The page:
And very shortly afterwards another piece of intelligence reached Jesus; it was that the murderous tetrarch was inquiring about Him; wished to see Him; perhaps would send and demand his presence when he returned to his new palace, the Golden House of his new capital at Tiberias. For the mission of the Twelve had tended more than ever to spread a rumour of Him among the people, and speculation respecting Him was rife. All admitted that He had some high claim to attention. Some thought that He was Elijah, some Jeremiah, others one of the Prophets; but Herod had the most singular solution of the problem. It is said that when Theodoric had ordered the murder of Symmachus, he was haunted and finally maddened by the phantom of the old man's distorted features glaring at him from a dish on the table; nor can it have been otherwise with Herod Antipas. Into his banquet hall had been brought the head of one whom, in the depth of his inmost being, he felt to have been holy and just; and he had seen, with the solemn agony of death still resting on them, the stern features on which he had often gazed with awe. Did no reproach issue from those dead lips yet louder and more terrible than they had spoken in life? were the accents which had uttered, "It is not lawful for thee to have her," frozen into silence, or did they seem to issue with supernatural energy from the mute ghastliness of death? If we mistake not, that dissevered head was rarely thenceforth absent from Herod's haunted imagination from that day forward till he lay upon his dying bed. And now, when but a brief time afterwards, he heard of the fame of another Prophet—of a Prophet transcendently mightier, and one who wrought miracles, which John had never done—his guilty conscience shivered with superstitious dread, and to his intimates he began to whisper with horror, "This is John the Baptist whom I beheaded: he is risen from the dead, and therefore these mighty works are wrought by him." Had John sprung to life again thus suddenly to inflict a signal vengeance? would he come to the strong towers of Machærus at the head of a multitude in wild revolt? or glide through the gilded halls of Julias or Tiberias, terrible, at midnight, with ghostly tread? "Hast thou found me, O mine enemy?"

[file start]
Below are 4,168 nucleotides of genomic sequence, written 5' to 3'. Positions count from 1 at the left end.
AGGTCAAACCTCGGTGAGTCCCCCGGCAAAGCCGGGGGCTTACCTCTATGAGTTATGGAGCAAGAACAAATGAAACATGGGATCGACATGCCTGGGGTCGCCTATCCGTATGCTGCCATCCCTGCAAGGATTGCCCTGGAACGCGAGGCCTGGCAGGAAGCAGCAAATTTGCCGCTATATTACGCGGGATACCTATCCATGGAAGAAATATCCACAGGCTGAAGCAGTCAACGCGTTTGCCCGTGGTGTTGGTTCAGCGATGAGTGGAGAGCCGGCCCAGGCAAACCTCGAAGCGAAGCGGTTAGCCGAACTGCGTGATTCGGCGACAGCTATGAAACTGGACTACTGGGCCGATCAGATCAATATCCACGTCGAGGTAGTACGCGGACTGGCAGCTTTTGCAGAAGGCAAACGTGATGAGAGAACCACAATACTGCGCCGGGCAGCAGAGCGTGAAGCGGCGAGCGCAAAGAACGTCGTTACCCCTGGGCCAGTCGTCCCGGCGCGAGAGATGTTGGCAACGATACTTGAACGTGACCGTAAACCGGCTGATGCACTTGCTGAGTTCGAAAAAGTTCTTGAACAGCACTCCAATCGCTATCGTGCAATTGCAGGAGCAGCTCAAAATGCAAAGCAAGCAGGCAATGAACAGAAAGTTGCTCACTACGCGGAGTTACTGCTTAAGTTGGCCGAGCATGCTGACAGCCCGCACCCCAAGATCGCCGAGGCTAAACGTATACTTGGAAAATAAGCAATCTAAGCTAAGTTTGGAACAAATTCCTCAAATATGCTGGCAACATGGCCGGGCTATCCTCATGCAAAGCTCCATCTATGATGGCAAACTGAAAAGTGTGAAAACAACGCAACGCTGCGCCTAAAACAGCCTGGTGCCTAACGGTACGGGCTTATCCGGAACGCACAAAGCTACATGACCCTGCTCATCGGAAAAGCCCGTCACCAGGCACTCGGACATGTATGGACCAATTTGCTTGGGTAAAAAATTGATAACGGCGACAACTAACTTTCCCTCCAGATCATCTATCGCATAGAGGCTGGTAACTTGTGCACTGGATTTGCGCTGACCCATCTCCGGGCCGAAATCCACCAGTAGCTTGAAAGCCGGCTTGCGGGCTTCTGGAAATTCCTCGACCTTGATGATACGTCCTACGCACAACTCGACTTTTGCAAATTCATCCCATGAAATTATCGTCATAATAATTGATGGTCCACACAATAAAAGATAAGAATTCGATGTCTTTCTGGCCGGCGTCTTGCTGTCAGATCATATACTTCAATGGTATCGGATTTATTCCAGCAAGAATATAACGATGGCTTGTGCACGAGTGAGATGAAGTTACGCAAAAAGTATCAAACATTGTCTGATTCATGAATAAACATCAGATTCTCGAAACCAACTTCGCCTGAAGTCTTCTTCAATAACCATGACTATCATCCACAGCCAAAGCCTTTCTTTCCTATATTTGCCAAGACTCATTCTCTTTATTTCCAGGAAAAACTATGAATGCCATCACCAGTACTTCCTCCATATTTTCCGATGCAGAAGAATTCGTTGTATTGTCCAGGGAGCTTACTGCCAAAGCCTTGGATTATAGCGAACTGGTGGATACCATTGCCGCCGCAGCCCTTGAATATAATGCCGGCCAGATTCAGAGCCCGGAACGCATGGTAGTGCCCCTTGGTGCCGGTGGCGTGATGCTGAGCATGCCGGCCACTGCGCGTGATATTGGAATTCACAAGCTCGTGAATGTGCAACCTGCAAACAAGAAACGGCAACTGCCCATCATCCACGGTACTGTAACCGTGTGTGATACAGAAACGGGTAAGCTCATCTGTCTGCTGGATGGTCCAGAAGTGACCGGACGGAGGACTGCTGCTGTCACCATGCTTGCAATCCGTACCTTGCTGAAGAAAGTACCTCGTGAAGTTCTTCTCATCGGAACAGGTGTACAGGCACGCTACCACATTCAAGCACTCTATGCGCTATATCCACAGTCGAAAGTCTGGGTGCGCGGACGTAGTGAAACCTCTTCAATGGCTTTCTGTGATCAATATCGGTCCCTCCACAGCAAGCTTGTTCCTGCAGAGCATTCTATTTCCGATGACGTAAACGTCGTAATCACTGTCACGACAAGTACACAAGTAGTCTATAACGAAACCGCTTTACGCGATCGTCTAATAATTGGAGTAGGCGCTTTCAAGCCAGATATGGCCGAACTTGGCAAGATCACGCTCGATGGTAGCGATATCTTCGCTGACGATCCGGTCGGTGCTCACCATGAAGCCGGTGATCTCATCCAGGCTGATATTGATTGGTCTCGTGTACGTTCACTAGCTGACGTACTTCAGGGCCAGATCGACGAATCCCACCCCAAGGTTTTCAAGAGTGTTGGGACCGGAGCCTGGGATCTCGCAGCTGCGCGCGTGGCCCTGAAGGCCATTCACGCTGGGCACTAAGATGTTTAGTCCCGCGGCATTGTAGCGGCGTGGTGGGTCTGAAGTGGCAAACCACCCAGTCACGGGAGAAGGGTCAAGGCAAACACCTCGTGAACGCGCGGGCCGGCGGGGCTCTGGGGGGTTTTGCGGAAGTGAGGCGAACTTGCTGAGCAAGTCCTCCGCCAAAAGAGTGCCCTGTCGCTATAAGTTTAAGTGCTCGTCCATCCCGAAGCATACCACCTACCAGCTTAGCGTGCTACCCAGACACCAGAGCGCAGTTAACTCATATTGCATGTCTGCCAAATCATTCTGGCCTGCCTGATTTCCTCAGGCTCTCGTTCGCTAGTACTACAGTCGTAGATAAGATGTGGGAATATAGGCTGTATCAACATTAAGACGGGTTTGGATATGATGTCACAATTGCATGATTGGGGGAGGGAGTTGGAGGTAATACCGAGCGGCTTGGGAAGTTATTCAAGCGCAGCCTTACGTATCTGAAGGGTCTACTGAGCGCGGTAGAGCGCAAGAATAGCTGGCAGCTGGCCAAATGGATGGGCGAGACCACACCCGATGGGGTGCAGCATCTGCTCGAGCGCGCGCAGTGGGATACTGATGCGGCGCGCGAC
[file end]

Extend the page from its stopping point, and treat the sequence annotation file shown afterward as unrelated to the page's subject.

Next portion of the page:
As the imperious and violent temper of Herodias was the constant scourge of her husband's peace, so her mad ambition was subsequently the direct cause of his ruin. When the Emperor Caius (Caligula) began to heap favours on Herod Agrippa I., Herodias, sick with envy and discontent, urged Antipas to sail with her to Rome and procure a share of the distinction which had thus been given to her brother. Above all, she was anxious that her husband should obtain the title of king, instead of continuing content with the humbler one of tetrarch. In vain did the timid and ease-loving Antipas point out to her the danger to which he might be exposed by such a request. She made his life so bitter to him by her importunity that, against his better judgment, he was forced to yield. The event justified his worst misgivings. No love reigned between the numerous uncles and nephews and half-brothers in the tangled family of Herod, and either out of policy or jealousy Agrippa not only discountenanced the schemes of his sister and uncle—though they had helped him in his own misfortunes—but actually sent his freedman Fortunatus to Rome to accuse Antipas of treasonable designs. The tetrarch failed to clear himself of the charge, and in A.D. 39 was banished to Lugdunum—probably St. Bertrand de Comminges, in Gaul, not far from the Spanish frontier. Herodias, either from choice or necessity or despair, accompanied his exile, and here they both died in obscurity and dishonour. Salome, the dancer—the Lucrezia Borgia of the Herodian house—disappears henceforth from history. Tradition or legend alone informs us that she met with an early, violent, and hideous death.